In pursuit of scientific discovery, some researchers hunker down in a lab. Others go out and stalk hedgehogs.
For a recent study, Sonja Braaker, then a doctoral candidate at the Swiss Federal Research Institute WSL and the ETH Zurich, roamed the streets, lawns, parks and gardens of Zurich, in search of hedgehogs. When she spotted one, she would run toward it; typically it would stop in its tracks, startled, and Braaker would scoop it up. Then she’d cut a small portion of its spine with scissors, glue a GPS transmitter to its back, and let it go. Her work wasn’t finished, though — since the small batteries in the devices lasted only eight hours, she had to find the same furry mammals the next evening to swap out the batteries for new ones.
“Sometimes it was really desperate,” she says. “You were just walking three or four hours through the city and didn’t see any hedgehogs.”
She also recalls “several interesting conversations of all kinds with people who considered the hedgehogs their own pets and wanted to defend them.” Not to mention “others who were scared that I was a thief because I was walking quite strangely around the houses.”
The purpose of these expeditions was to learn where the animals went on their nocturnal perambulations. Specifically, Braaker and her coauthors were investigating the city’s “habitat connectivity” — corridors animals can use to get from one patch of habitat to another. She and a colleague eventually caught 40 hedgehogs, and tracked them all over Zurich to see which pathways they took and which they avoided. (They avoided highways and soccer fields, but not small streets; and they appeared to prefer asphalt to gravel.) Using GIS maps of Zurich and software designed to predict connectivity, the researchers generated maps highlighting the hedgehog-friendly corridors. Braaker claims her methodology offers a more objective assessment than previous models. She hopes the results will inform the future decisions of planners.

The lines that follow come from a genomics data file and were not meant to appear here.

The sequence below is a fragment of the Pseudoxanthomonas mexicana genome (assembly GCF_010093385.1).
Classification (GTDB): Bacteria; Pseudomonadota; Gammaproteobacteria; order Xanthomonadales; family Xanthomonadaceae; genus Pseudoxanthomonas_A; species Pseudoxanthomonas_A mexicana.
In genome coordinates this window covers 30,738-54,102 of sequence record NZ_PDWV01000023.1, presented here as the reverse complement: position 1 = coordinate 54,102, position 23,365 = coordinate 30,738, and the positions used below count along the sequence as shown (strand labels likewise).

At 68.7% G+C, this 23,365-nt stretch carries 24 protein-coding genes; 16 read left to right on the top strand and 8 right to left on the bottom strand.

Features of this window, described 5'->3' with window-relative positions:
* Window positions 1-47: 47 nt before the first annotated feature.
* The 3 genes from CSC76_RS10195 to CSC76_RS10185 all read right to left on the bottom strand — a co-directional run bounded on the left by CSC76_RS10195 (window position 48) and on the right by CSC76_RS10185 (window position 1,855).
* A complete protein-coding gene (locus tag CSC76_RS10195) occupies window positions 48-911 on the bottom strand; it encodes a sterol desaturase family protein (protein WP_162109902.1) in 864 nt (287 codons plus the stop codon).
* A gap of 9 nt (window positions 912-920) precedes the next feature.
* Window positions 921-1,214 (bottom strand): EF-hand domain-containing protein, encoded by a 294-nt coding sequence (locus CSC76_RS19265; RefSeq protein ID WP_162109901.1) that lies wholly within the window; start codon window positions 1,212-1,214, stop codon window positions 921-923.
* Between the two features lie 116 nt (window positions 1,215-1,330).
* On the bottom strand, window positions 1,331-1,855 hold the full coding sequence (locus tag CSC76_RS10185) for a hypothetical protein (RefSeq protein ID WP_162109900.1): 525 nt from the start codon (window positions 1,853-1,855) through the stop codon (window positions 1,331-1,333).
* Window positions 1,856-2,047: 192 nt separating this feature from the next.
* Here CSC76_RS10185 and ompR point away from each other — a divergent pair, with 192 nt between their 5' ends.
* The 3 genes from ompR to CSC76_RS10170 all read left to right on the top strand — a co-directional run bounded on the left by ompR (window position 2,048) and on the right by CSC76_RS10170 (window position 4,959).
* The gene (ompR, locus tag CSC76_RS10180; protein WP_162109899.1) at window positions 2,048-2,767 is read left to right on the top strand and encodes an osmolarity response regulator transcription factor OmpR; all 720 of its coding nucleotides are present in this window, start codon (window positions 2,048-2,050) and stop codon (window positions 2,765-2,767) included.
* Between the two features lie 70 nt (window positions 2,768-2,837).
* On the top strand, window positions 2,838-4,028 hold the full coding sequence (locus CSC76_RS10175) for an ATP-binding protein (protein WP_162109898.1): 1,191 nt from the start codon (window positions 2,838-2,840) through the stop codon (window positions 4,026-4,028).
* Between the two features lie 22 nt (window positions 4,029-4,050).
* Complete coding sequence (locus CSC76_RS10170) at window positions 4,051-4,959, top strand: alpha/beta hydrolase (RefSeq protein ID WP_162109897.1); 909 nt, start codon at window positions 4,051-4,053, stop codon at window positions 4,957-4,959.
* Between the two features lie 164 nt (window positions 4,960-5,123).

There’s no way around it: Cities are disruptive for most wildlife. Select species, such as pigeons and squirrels, are fully at home in urban environments, but most either struggle to adapt or fail completely. (Hedgehogs are able to adapt in the right circumstances; Zurich is a very green city.)
The most important element is habitat itself, such as forestland or parks. Yet it’s also essential for many species to be able to move about between these areas, so they can search for food and mates. If habitat is fragmented, animals are more likely to end up as roadkill, and also more likely to lose genetic diversity due to limited mating options.
Interest in integrating wildlife into cities has been on the rise, both out of concern for other species and because people simply like to have access to nature. At the same time, technological advances have facilitated the effort. Chicago Wilderness, a coalition of dozens of government agencies and nongovernmental groups, was a pioneer in this realm, founded in 1994. But in recent years, technology has changed their approach to the work. In the past, they relied on expert judgment. “A lot of our mapping was done by getting people around tables and drawing circles around things,” says Nancy Williamson, regional watershed coordinator of the Illinois Department of Natural Resources, one of the entities in the coalition. “It wasn’t as accurate as it needed to be.” Now, they use GIS mapping to understand different habitats. Williamson says the project has also used GPS tracking on animals ranging from coyotes to turtles.